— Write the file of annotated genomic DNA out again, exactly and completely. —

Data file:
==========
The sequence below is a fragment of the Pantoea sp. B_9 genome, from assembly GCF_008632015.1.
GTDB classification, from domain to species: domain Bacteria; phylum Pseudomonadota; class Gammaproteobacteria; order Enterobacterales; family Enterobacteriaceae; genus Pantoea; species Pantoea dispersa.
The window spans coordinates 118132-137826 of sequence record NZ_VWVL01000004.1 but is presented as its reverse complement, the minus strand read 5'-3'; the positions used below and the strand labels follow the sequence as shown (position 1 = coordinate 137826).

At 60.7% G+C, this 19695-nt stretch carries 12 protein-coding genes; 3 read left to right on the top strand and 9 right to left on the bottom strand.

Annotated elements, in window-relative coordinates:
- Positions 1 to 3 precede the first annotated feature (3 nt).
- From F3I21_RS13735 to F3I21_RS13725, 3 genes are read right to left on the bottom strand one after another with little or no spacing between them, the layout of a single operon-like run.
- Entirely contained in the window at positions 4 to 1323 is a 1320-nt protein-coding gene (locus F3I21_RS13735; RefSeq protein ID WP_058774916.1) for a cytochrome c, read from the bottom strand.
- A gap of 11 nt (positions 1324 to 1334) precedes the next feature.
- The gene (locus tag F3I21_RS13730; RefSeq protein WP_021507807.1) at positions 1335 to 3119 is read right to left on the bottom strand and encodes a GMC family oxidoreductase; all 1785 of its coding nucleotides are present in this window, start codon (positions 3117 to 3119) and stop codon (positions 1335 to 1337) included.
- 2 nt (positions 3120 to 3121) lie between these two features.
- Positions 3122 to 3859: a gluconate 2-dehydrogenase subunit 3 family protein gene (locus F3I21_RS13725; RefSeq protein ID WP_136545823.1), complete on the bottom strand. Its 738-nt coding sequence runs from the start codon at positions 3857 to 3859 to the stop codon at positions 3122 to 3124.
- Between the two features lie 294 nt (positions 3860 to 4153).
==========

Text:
The sequence below is a fragment of the Pantoea sp. B_9 genome, from assembly GCF_008632015.1.
GTDB classification, from domain to species: domain Bacteria; phylum Pseudomonadota; class Gammaproteobacteria; order Enterobacterales; family Enterobacteriaceae; genus Pantoea; species Pantoea dispersa.
The window spans coordinates 118132-137826 of sequence record NZ_VWVL01000004.1 but is presented as its reverse complement, the minus strand read 5'-3'; the positions used below and the strand labels follow the sequence as shown (position 1 = coordinate 137826).

At 60.7% G+C, this 19695-nt stretch carries 12 protein-coding genes; 3 read left to right on the top strand and 9 right to left on the bottom strand.

Annotated elements, in window-relative coordinates:
- Positions 1 to 3 precede the first annotated feature (3 nt).
- From F3I21_RS13735 to F3I21_RS13725, 3 genes are read right to left on the bottom strand one after another with little or no spacing between them, the layout of a single operon-like run.
- Entirely contained in the window at positions 4 to 1323 is a 1320-nt protein-coding gene (locus F3I21_RS13735; RefSeq protein ID WP_058774916.1) for a cytochrome c, read from the bottom strand.
- A gap of 11 nt (positions 1324 to 1334) precedes the next feature.
- The gene (locus tag F3I21_RS13730; RefSeq protein WP_021507807.1) at positions 1335 to 3119 is read right to left on the bottom strand and encodes a GMC family oxidoreductase; all 1785 of its coding nucleotides are present in this window, start codon (positions 3117 to 3119) and stop codon (positions 1335 to 1337) included.
- 2 nt (positions 3120 to 3121) lie between these two features.
- Positions 3122 to 3859: a gluconate 2-dehydrogenase subunit 3 family protein gene (locus F3I21_RS13725; RefSeq protein ID WP_136545823.1), complete on the bottom strand. Its 738-nt coding sequence runs from the start codon at positions 3857 to 3859 to the stop codon at positions 3122 to 3124.
- Between the two features lie 294 nt (positions 3860 to 4153).